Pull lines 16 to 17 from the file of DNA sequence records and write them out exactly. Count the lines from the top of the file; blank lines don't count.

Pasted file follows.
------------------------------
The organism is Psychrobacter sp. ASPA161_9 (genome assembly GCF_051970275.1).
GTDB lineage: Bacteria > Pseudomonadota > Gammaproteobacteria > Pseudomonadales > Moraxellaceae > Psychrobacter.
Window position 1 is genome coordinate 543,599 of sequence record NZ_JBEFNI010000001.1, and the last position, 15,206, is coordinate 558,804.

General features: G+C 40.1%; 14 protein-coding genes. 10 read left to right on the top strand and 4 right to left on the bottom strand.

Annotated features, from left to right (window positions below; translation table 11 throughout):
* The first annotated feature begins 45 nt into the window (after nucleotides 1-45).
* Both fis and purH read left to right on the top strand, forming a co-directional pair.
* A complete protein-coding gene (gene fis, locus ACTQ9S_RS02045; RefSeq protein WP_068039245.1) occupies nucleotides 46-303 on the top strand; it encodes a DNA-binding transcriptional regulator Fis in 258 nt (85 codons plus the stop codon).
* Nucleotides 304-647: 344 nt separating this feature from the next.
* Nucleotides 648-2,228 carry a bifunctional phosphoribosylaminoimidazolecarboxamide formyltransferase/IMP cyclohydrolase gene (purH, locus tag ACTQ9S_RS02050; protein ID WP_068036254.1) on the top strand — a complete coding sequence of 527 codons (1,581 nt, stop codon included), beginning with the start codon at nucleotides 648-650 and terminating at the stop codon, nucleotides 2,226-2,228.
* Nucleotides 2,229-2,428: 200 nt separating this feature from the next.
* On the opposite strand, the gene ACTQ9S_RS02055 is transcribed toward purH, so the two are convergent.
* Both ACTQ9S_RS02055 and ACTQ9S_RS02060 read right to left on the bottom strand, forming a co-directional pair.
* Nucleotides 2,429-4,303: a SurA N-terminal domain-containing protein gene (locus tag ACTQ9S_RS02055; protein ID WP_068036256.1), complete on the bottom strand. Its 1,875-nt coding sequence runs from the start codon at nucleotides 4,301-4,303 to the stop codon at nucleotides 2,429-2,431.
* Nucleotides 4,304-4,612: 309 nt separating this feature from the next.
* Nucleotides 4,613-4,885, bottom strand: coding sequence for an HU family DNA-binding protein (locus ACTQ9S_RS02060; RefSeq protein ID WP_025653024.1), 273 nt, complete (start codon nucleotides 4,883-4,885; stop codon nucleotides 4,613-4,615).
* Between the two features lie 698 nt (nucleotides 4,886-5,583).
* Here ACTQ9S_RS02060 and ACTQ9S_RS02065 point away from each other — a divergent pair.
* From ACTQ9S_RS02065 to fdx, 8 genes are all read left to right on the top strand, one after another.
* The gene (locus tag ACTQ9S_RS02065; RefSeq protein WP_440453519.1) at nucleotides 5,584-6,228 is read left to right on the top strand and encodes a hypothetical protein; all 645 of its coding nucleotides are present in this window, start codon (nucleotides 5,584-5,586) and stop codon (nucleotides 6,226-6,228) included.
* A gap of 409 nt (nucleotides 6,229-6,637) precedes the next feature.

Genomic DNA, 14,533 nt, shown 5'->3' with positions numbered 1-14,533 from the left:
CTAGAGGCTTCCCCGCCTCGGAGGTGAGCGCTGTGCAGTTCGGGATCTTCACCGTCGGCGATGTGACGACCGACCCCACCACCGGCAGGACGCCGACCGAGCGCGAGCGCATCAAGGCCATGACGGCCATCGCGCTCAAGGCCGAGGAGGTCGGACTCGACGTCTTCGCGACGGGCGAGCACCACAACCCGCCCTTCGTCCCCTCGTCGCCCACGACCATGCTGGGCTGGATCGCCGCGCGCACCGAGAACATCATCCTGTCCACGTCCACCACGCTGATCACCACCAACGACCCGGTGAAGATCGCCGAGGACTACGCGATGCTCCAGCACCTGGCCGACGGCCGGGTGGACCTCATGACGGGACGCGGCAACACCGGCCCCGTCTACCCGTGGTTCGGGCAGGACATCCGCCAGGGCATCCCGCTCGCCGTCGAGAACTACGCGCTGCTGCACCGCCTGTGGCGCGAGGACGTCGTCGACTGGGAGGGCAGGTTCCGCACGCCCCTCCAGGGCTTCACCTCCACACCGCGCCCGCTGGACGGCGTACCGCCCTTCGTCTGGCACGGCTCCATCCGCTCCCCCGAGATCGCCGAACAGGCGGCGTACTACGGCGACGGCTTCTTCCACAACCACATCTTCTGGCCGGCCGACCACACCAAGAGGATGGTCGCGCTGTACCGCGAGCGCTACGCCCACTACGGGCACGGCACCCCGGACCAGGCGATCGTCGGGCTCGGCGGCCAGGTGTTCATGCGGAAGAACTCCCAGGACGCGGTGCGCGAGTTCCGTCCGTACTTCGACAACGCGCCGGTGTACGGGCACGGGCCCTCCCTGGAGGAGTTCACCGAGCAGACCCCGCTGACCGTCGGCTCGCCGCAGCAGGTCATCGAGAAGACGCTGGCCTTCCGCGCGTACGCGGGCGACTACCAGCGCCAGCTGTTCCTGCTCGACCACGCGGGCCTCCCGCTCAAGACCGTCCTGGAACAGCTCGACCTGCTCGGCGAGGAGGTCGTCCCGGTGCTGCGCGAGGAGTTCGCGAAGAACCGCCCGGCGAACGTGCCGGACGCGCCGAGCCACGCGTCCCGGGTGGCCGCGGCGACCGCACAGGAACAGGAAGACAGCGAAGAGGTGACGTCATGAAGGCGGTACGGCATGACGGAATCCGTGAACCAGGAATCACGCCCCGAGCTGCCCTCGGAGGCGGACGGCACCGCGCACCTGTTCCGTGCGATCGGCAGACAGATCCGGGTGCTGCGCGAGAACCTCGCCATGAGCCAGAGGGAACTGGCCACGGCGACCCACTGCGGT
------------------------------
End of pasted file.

* Nucleotides 4,613-4,885, bottom strand: coding sequence for an HU family DNA-binding protein (locus ACTQ9S_RS02060; RefSeq protein ID WP_025653024.1), 273 nt, complete (start codon nucleotides 4,883-4,885; stop codon nucleotides 4,613-4,615).
* Between the two features lie 698 nt (nucleotides 4,886-5,583).